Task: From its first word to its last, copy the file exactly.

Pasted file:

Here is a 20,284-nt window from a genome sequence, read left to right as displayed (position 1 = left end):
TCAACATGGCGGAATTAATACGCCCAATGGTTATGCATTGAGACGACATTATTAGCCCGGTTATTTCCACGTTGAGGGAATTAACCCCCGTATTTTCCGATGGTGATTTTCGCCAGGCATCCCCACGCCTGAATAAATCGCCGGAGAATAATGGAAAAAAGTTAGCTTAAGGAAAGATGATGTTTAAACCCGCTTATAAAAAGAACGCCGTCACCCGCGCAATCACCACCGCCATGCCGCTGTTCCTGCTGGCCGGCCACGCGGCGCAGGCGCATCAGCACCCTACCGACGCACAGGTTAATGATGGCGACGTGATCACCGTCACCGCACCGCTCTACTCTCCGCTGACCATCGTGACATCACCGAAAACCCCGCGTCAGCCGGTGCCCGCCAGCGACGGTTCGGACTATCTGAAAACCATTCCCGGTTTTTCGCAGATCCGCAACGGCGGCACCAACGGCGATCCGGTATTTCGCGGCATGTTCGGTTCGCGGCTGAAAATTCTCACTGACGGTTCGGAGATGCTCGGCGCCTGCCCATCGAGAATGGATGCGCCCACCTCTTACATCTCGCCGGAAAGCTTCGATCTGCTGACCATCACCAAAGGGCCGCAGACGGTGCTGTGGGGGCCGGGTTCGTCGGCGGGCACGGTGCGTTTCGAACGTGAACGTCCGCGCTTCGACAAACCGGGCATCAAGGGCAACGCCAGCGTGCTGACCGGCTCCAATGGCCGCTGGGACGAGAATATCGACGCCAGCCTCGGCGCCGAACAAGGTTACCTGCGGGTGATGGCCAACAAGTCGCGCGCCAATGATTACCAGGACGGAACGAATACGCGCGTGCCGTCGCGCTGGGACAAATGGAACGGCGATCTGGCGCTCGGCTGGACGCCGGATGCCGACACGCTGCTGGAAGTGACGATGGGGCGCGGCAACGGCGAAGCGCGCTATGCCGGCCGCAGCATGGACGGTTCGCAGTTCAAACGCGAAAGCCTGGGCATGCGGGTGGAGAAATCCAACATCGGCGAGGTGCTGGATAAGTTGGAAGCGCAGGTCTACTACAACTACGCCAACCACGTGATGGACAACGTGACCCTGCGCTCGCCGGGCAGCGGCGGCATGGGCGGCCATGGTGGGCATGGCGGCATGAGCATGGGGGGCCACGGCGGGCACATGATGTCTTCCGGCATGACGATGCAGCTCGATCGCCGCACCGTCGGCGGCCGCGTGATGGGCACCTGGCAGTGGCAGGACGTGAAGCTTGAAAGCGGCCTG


Here is a 20,284-nt window from a genome sequence, read left to right as displayed (position 1 = left end):
TCAACATGGCGGAATTAATACGCCCAATGGTTATGCATTGAGACGACATTATTAGCCCGGTTATTTCCACGTTGAGGGAATTAACCCCCGTATTTTCCGATGGTGATTTTCGCCAGGCATCCCCACGCCTGAATAAATCGCCGGAGAATAATGGAAAAAAGTTAGCTTAAGGAAAGATGATGTTTAAACCCGCTTATAAAAAGAACGCCGTCACCCGCGCAATCACCACCGCCATGCCGCTGTTCCTGCTGGCCGGCCACGCGGCGCAGGCGCATCAGCACCCTACCGACGCACAGGTTAATGATGGCGACGTGATCACCGTCACCGCACCGCTCTACTCTCCGCTGACCATCGTGACATCACCGAAAACCCCGCGTCAGCCGGTGCCCGCCAGCGACGGTTCGGACTATCTGAAAACCATTCCCGGTTTTTCGCAGATCCGCAACGGCGGCACCAACGGCGATCCGGTATTTCGCGGCATGTTCGGTTCGCGGCTGAAAATTCTCACTGACGGTTCGGAGATGCTCGGCGCCTGCCCATCGAGAATGGATGCGCCCACCTCTTACATCTCGCCGGAAAGCTTCGATCTGCTGACCATCACCAAAGGGCCGCAGACGGTGCTGTGGGGGCCGGGTTCGTCGGCGGGCACGGTGCGTTTCGAACGTGAACGTCCGCGCTTCGACAAACCGGGCATCAAGGGCAACGCCAGCGTGCTGACCGGCTCCAATGGCCGCTGGGACGAGAATATCGACGCCAGCCTCGGCGCCGAACAAGGTTACCTGCGGGTGATGGCCAACAAGTCGCGCGCCAATGATTACCAGGACGGAACGAATACGCGCGTGCCGTCGCGCTGGGACAAATGGAACGGCGATCTGGCGCTCGGCTGGACGCCGGATGCCGACACGCTGCTGGAAGTGACGATGGGGCGCGGCAACGGCGAAGCGCGCTATGCCGGCCGCAGCATGGACGGTTCGCAGTTCAAACGCGAAAGCCTGGGCATGCGGGTGGAGAAATCCAACATCGGCGAGGTGCTGGATAAGTTGGAAGCGCAGGTCTACTACAACTACGCCAACCACGTGATGGACAACGTGACCCTGCGCTCGCCGGGCAGCGGCGGCATGGGCGGCCATGGTGGGCATGGCGGCATGAGCATGGGGGGCCACGGCGGGCACATGATGTCTTCCGGCATGACGATGCAGCTCGATCGCCGCACCGTCGGCGGCCGCGTGATGGGCACCTGGCAGTGGCAGGACGTGAAGCTTGAAAGCGGCCTG